Yerevan and the Nagorno-Karabakh authorities have not flinched an inch back from their positions. A compromise is next to impossible in these conditions, all the more so that Armenia is sure of Moscow’s support. The presidents may talk, and this may relieve tension on the disengagement line for some time, but this is a palliative that will not result in a true relaxation. It is easy to imagine that the situation will be aggravated again in rather a short time.

The key to breaking the Nagorno-Karabakh deadlock is in Moscow. It is common knowledge. However, the Kremlin continues its destructive policy of supporting the violation of Azerbaijan’s territorial integrity, although it is quite capable of seriously helping to reach a peaceful solution of the      conflict on the basis of international documents adopted long ago. Obviously, Moscow thus wants to be free to pressure Baku and thwart any attempts to change the current position of Armenia as its satellite.


The Russian aggression against Ukraine has relegated the situation in North Caucasus to the background in the minds of Russian citizens. According to the Levada Center sociological survey organization director Lev Gudkov, 43 percent of the respondents characterize the North Caucasus situation as calm (against 18 percent in January), 41 percent as tense (60 percent in January), and 2 percent as critical (12 percent in January).

At the same time, the situation in North Caucasus remains difficult. According to the Caucasian Knot Internet portal, rebel fighters still remain active. A tragedy has occurred near the village of Novy Chirkei, Kizilyurt district, Dagestan. A police car came under terrorists’ fire on the Kavkaz federal highway. In Makhachkala, militants fired a Shmel infantry flamethrower at the Anti-Extremist Center. In Ingushetia, some unknowns shot almost point-blank at Russian Interior Troops soldiers. It is also dangerous in Kabardino-Balkaria and Chechnya, where law-enforcement bodies have engaged in clashes with militants.

Caucasian Knot reports that the armed conflict in North Caucasus has claimed 146 human lives in the past three months. The previous quarter of the year shows almost the same statistics. This means that tension in this region is not easing at all. On the contrary, it shows a tendency toward building up. It is more and more difficult to oppose rebel fighters because a part of troops have been relocated to the Ukrainian border.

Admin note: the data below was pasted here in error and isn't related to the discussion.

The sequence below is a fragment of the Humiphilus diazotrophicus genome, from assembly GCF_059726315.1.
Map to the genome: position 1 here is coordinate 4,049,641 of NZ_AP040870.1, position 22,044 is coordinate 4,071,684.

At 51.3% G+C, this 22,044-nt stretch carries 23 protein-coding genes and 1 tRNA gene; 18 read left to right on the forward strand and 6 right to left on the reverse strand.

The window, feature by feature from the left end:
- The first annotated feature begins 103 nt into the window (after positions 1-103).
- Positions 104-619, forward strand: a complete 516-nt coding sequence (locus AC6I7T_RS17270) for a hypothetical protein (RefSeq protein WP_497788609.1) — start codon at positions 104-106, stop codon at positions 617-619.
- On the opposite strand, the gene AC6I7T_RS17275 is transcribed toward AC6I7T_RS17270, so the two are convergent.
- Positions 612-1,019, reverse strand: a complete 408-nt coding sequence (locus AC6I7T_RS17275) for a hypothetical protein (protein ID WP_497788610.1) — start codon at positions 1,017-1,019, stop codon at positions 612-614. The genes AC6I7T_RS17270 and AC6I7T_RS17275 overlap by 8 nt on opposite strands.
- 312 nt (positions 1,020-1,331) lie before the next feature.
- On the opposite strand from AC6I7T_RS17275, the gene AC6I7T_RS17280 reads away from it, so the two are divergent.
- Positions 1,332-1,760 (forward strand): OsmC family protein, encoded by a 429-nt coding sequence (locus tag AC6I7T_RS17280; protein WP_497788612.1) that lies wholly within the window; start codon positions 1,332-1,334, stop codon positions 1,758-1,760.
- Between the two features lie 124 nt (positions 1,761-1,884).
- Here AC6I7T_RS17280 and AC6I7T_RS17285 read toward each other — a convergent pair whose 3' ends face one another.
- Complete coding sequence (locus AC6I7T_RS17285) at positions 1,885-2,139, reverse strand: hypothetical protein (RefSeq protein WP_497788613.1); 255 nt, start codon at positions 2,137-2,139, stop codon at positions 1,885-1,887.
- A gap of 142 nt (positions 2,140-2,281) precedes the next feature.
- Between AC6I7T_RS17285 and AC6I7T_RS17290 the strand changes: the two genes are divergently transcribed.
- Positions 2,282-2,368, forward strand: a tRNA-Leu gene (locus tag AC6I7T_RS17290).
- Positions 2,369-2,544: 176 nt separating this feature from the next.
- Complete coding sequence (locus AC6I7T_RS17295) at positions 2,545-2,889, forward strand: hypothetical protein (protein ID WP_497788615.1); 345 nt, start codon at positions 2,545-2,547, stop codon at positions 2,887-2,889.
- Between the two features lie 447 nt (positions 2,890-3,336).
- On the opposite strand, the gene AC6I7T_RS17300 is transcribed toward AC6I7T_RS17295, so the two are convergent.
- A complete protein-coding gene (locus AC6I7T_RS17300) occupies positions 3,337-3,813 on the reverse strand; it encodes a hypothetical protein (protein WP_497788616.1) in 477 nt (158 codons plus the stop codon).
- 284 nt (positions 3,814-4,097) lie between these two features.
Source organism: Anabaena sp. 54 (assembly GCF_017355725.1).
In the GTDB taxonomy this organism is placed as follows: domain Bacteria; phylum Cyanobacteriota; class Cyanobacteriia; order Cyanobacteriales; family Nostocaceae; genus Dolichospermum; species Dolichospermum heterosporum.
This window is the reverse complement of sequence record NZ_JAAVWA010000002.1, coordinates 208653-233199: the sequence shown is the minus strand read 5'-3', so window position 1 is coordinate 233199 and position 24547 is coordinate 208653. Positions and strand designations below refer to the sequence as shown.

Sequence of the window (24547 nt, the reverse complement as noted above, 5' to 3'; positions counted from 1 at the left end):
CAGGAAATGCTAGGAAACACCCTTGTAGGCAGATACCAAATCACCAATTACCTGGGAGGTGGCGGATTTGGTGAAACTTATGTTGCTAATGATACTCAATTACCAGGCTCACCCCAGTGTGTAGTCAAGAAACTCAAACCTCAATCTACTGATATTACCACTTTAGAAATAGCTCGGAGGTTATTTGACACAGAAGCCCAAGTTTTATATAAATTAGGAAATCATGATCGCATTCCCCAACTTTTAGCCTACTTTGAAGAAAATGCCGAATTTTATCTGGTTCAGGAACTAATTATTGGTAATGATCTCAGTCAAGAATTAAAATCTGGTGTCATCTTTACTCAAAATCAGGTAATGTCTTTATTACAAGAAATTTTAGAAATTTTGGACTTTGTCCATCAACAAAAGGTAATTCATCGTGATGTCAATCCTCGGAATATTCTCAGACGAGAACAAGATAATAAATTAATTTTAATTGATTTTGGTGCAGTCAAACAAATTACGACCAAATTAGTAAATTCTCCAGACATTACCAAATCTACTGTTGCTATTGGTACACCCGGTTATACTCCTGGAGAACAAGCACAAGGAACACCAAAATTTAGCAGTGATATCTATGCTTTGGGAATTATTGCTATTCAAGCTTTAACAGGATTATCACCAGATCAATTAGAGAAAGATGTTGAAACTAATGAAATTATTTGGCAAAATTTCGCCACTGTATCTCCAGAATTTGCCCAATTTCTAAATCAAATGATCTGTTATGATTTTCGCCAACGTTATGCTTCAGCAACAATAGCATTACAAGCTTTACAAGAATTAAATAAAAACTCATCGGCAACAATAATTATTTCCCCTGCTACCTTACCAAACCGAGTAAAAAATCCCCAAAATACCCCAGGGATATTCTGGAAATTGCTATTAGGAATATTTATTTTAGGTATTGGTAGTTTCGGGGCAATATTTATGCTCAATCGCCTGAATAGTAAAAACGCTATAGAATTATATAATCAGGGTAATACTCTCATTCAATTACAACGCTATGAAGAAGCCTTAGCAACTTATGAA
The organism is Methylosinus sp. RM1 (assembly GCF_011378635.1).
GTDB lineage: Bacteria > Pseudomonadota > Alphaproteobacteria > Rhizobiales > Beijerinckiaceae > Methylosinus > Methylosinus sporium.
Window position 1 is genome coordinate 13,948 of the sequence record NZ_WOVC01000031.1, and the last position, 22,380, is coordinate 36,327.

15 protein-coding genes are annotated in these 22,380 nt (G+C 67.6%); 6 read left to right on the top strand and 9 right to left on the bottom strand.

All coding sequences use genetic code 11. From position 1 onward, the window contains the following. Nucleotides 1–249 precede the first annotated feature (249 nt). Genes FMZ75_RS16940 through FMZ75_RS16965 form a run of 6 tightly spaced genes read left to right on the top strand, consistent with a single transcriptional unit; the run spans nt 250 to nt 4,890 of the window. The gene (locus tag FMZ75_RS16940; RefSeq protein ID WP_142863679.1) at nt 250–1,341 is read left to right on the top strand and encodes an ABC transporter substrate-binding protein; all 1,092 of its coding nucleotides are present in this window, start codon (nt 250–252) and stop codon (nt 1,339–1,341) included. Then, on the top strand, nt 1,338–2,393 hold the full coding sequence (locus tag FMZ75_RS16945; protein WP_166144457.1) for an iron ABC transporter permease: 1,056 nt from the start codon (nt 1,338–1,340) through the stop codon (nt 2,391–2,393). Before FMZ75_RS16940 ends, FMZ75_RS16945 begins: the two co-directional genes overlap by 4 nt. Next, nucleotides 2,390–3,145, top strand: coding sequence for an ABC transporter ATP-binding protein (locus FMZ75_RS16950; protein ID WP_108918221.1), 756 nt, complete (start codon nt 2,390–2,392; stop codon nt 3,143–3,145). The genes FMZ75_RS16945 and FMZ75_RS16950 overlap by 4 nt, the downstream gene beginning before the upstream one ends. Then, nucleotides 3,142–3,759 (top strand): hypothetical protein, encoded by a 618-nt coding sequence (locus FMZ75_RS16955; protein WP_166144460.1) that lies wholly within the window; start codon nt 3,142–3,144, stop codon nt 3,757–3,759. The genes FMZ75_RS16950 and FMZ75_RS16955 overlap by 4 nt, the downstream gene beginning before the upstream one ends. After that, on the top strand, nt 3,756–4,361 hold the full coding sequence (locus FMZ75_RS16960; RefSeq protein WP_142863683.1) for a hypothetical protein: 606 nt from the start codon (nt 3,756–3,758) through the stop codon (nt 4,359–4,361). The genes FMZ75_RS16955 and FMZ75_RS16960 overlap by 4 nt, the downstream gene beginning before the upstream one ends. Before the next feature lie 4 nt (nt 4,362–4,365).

At first glance, Moscow is supposed to see absolutely no point in supporting Ukrainian separatists, as it is still fighting terrorists in North Caucasus. But this follows common logic, while the Kremlin is guided by a different logic, if any at all.

The press and especially television are practically paying no attention to the events in North Caucasus. By doing so, the Kremlin is tackling two interconnected problems.

Firstly, diverting attention from and hushing up the real situation in North Caucasus makes it easier to manipulate people’s minds and create the impression that the domestic situation is stable – so stable that Russia managed to annex Crimea. Not so good news from North Caucasus is being kept off newspaper pages and TV screens in order not to mar the idyllic picture of peace.

Secondly, many parts of Russia have been full of discontent lately over the fact that enormous funds are being injected into, for example, Chechnya at the expense of other regions. If it emerges that all this goes down the black hole and the region remains chronically unstable, ordinary people will be asking far more questions. This will immediately affect the rating of Putin who always tries to be the personification and guarantor of stability.

Moscow initiates and supports destabilization along the Russian borders, even though it has its own problems with terrorism and separatism. This policy of playing with fire is extremely dangerous, for a free flame may cause a blaze that is impossible to put out.